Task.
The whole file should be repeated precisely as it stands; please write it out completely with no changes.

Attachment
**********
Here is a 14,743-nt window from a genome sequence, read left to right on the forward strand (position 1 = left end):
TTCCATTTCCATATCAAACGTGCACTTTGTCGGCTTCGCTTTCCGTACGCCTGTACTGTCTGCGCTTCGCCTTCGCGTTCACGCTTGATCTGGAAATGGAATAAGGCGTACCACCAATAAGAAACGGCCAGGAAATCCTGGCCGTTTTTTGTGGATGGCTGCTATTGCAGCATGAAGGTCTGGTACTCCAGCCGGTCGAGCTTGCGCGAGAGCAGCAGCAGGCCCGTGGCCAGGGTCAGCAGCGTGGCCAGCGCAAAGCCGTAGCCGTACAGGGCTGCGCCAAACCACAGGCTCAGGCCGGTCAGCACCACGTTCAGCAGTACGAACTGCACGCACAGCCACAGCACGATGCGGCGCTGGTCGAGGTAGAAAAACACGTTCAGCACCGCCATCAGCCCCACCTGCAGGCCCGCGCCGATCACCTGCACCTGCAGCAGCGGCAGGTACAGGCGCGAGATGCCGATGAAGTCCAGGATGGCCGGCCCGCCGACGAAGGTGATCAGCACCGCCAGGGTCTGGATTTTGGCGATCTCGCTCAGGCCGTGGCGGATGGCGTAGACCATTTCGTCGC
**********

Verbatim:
Here is a 14,743-nt window from a genome sequence, read left to right on the forward strand (position 1 = left end):
TTCCATTTCCATATCAAACGTGCACTTTGTCGGCTTCGCTTTCCGTACGCCTGTACTGTCTGCGCTTCGCCTTCGCGTTCACGCTTGATCTGGAAATGGAATAAGGCGTACCACCAATAAGAAACGGCCAGGAAATCCTGGCCGTTTTTTGTGGATGGCTGCTATTGCAGCATGAAGGTCTGGTACTCCAGCCGGTCGAGCTTGCGCGAGAGCAGCAGCAGGCCCGTGGCCAGGGTCAGCAGCGTGGCCAGCGCAAAGCCGTAGCCGTACAGGGCTGCGCCAAACCACAGGCTCAGGCCGGTCAGCACCACGTTCAGCAGTACGAACTGCACGCACAGCCACAGCACGATGCGGCGCTGGTCGAGGTAGAAAAACACGTTCAGCACCGCCATCAGCCCCACCTGCAGGCCCGCGCCGATCACCTGCACCTGCAGCAGCGGCAGGTACAGGCGCGAGATGCCGATGAAGTCCAGGATGGCCGGCCCGCCGACGAAGGTGATCAGCACCGCCAGGGTCTGGATTTTGGCGATCTCGCTCAGGCCGTGGCGGATGGCGTAGACCATTTCGTCGC